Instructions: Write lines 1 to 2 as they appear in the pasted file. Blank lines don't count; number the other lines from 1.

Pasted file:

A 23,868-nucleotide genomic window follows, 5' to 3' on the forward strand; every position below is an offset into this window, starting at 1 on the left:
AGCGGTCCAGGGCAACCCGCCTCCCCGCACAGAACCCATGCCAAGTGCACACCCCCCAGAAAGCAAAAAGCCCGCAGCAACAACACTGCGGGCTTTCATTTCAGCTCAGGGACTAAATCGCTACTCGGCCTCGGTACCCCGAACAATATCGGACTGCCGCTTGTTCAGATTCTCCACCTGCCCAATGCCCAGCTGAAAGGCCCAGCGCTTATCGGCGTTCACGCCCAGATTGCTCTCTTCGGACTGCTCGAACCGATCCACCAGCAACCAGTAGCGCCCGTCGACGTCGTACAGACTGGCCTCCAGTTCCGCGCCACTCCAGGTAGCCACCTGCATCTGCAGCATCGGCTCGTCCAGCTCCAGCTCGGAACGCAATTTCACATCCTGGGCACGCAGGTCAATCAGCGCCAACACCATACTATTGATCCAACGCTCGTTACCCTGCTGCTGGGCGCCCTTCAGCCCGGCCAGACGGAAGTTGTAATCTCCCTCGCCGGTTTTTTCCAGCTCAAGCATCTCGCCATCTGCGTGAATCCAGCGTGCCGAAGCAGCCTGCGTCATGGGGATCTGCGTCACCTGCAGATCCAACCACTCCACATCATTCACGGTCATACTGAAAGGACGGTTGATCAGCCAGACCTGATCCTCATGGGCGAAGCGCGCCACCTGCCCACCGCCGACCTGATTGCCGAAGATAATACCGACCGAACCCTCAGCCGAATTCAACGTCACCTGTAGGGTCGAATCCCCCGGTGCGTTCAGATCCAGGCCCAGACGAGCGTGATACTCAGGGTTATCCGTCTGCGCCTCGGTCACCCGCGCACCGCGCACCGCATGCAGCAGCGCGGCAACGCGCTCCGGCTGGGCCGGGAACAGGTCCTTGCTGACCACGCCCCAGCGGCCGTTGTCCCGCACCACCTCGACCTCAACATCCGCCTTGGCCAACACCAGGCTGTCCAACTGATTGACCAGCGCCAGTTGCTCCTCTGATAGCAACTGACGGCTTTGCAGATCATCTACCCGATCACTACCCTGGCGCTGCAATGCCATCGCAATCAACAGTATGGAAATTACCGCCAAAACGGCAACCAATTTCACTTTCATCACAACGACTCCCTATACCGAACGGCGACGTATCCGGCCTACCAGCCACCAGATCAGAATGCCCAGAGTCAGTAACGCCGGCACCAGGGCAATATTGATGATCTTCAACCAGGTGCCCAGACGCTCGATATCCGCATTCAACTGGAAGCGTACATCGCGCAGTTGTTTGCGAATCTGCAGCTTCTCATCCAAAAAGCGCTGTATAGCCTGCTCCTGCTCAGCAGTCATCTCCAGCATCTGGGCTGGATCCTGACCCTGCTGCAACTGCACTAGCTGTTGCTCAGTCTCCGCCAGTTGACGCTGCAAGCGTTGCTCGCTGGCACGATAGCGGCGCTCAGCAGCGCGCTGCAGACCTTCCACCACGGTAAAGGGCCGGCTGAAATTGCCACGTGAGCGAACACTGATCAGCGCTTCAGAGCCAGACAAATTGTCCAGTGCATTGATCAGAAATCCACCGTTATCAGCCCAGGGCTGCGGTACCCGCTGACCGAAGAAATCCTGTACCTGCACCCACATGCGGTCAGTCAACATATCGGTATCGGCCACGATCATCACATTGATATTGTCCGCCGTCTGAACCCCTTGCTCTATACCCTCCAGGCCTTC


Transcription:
A 23,868-nucleotide genomic window follows, 5' to 3' on the forward strand; every position below is an offset into this window, starting at 1 on the left:
AGCGGTCCAGGGCAACCCGCCTCCCCGCACAGAACCCATGCCAAGTGCACACCCCCCAGAAAGCAAAAAGCCCGCAGCAACAACACTGCGGGCTTTCATTTCAGCTCAGGGACTAAATCGCTACTCGGCCTCGGTACCCCGAACAATATCGGACTGCCGCTTGTTCAGATTCTCCACCTGCCCAATGCCCAGCTGAAAGGCCCAGCGCTTATCGGCGTTCACGCCCAGATTGCTCTCTTCGGACTGCTCGAACCGATCCACCAGCAACCAGTAGCGCCCGTCGACGTCGTACAGACTGGCCTCCAGTTCCGCGCCACTCCAGGTAGCCACCTGCATCTGCAGCATCGGCTCGTCCAGCTCCAGCTCGGAACGCAATTTCACATCCTGGGCACGCAGGTCAATCAGCGCCAACACCATACTATTGATCCAACGCTCGTTACCCTGCTGCTGGGCGCCCTTCAGCCCGGCCAGACGGAAGTTGTAATCTCCCTCGCCGGTTTTTTCCAGCTCAAGCATCTCGCCATCTGCGTGAATCCAGCGTGCCGAAGCAGCCTGCGTCATGGGGATCTGCGTCACCTGCAGATCCAACCACTCCACATCATTCACGGTCATACTGAAAGGACGGTTGATCAGCCAGACCTGATCCTCATGGGCGAAGCGCGCCACCTGCCCACCGCCGACCTGATTGCCGAAGATAATACCGACCGAACCCTCAGCCGAATTCAACGTCACCTGTAGGGTCGAATCCCCCGGTGCGTTCAGATCCAGGCCCAGACGAGCGTGATACTCAGGGTTATCCGTCTGCGCCTCGGTCACCCGCGCACCGCGCACCGCATGCAGCAGCGCGGCAACGCGCTCCGGCTGGGCCGGGAACAGGTCCTTGCTGACCACGCCCCAGCGGCCGTTGTCCCGCACCACCTCGACCTCAACATCCGCCTTGGCCAACACCAGGCTGTCCAACTGATTGACCAGCGCCAGTTGCTCCTCTGATAGCAACTGACGGCTTTGCAGATCATCTACCCGATCACTACCCTGGCGCTGCAATGCCATCGCAATCAACAGTATGGAAATTACCGCCAAAACGGCAACCAATTTCACTTTCATCACAACGACTCCCTATACCGAACGGCGACGTATCCGGCCTACCAGCCACCAGATCAGAATGCCCAGAGTCAGTAACGCCGGCACCAGGGCAATATTGATGATCTTCAACCAGGTGCCCAGACGCTCGATATCCGCATTCAACTGGAAGCGTACATCGCGCAGTTGTTTGCGAATCTGCAGCTTCTCATCCAAAAAGCGCTGTATAGCCTGCTCCTGCTCAGCAGTCATCTCCAGCATCTGGGCTGGATCCTGACCCTGCTGCAACTGCACTAGCTGTTGCTCAGTCTCCGCCAGTTGACGCTGCAAGCGTTGCTCGCTGGCACGATAGCGGCGCTCAGCAGCGCGCTGCAGACCTTCCACCACGGTAAAGGGCCGGCTGAAATTGCCACGTGAGCGAACACTGATCAGCGCTTCAGAGCCAGACAAATTGTCCAGTGCATTGATCAGAAATCCACCGTTATCAGCCCAGGGCTGCGGTACCCGCTGACCGAAGAAATCCTGTACCTGCACCCACATGCGGTCAGTCAACATATCGGTATCGGCCACGATCATCACATTGATATTGTCCGCCGTCTGAACCCCTTGCTCTATACCCTCCAGGCCTTC